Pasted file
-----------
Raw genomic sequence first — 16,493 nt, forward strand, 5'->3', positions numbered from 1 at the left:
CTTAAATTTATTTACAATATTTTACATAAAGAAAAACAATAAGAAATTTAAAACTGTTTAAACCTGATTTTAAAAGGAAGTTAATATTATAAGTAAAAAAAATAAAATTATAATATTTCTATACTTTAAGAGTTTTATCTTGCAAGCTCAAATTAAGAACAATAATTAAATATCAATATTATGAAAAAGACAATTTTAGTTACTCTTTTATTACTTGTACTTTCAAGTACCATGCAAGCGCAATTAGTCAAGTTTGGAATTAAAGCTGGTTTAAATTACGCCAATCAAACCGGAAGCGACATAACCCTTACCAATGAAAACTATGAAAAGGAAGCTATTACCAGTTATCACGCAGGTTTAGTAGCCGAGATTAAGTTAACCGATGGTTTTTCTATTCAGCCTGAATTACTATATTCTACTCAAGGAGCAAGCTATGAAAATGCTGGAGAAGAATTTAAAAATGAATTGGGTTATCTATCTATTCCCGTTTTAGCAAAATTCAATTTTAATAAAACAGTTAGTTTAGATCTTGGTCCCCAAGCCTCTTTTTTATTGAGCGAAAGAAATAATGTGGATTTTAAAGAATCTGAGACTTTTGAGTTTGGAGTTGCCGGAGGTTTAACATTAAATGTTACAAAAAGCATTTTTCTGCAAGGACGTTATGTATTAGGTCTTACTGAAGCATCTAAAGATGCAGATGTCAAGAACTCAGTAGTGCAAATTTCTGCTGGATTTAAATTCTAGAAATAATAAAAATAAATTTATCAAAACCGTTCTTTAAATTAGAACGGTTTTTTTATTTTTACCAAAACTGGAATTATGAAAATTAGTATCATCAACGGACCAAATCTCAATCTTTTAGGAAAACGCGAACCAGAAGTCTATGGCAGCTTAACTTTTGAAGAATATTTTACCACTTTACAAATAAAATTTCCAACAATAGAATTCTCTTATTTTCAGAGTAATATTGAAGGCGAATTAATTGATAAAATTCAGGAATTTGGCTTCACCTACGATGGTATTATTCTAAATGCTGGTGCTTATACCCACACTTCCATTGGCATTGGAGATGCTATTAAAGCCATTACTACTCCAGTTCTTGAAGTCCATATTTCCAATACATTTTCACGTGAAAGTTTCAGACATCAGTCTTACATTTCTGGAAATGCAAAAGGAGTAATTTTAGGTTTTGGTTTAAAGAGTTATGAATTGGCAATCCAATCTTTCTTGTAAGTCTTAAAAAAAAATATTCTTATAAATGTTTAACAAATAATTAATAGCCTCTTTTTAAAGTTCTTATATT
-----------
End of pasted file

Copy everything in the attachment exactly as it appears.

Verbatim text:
Raw genomic sequence first — 16,493 nt, forward strand, 5'->3', positions numbered from 1 at the left:
CTTAAATTTATTTACAATATTTTACATAAAGAAAAACAATAAGAAATTTAAAACTGTTTAAACCTGATTTTAAAAGGAAGTTAATATTATAAGTAAAAAAAATAAAATTATAATATTTCTATACTTTAAGAGTTTTATCTTGCAAGCTCAAATTAAGAACAATAATTAAATATCAATATTATGAAAAAGACAATTTTAGTTACTCTTTTATTACTTGTACTTTCAAGTACCATGCAAGCGCAATTAGTCAAGTTTGGAATTAAAGCTGGTTTAAATTACGCCAATCAAACCGGAAGCGACATAACCCTTACCAATGAAAACTATGAAAAGGAAGCTATTACCAGTTATCACGCAGGTTTAGTAGCCGAGATTAAGTTAACCGATGGTTTTTCTATTCAGCCTGAATTACTATATTCTACTCAAGGAGCAAGCTATGAAAATGCTGGAGAAGAATTTAAAAATGAATTGGGTTATCTATCTATTCCCGTTTTAGCAAAATTCAATTTTAATAAAACAGTTAGTTTAGATCTTGGTCCCCAAGCCTCTTTTTTATTGAGCGAAAGAAATAATGTGGATTTTAAAGAATCTGAGACTTTTGAGTTTGGAGTTGCCGGAGGTTTAACATTAAATGTTACAAAAAGCATTTTTCTGCAAGGACGTTATGTATTAGGTCTTACTGAAGCATCTAAAGATGCAGATGTCAAGAACTCAGTAGTGCAAATTTCTGCTGGATTTAAATTCTAGAAATAATAAAAATAAATTTATCAAAACCGTTCTTTAAATTAGAACGGTTTTTTTATTTTTACCAAAACTGGAATTATGAAAATTAGTATCATCAACGGACCAAATCTCAATCTTTTAGGAAAACGCGAACCAGAAGTCTATGGCAGCTTAACTTTTGAAGAATATTTTACCACTTTACAAATAAAATTTCCAACAATAGAATTCTCTTATTTTCAGAGTAATATTGAAGGCGAATTAATTGATAAAATTCAGGAATTTGGCTTCACCTACGATGGTATTATTCTAAATGCTGGTGCTTATACCCACACTTCCATTGGCATTGGAGATGCTATTAAAGCCATTACTACTCCAGTTCTTGAAGTCCATATTTCCAATACATTTTCACGTGAAAGTTTCAGACATCAGTCTTACATTTCTGGAAATGCAAAAGGAGTAATTTTAGGTTTTGGTTTAAAGAGTTATGAATTGGCAATCCAATCTTTCTTGTAAGTCTTAAAAAAAAATATTCTTATAAATGTTTAACAAATAATTAATAGCCTCTTTTTAAAGTTCTTATATT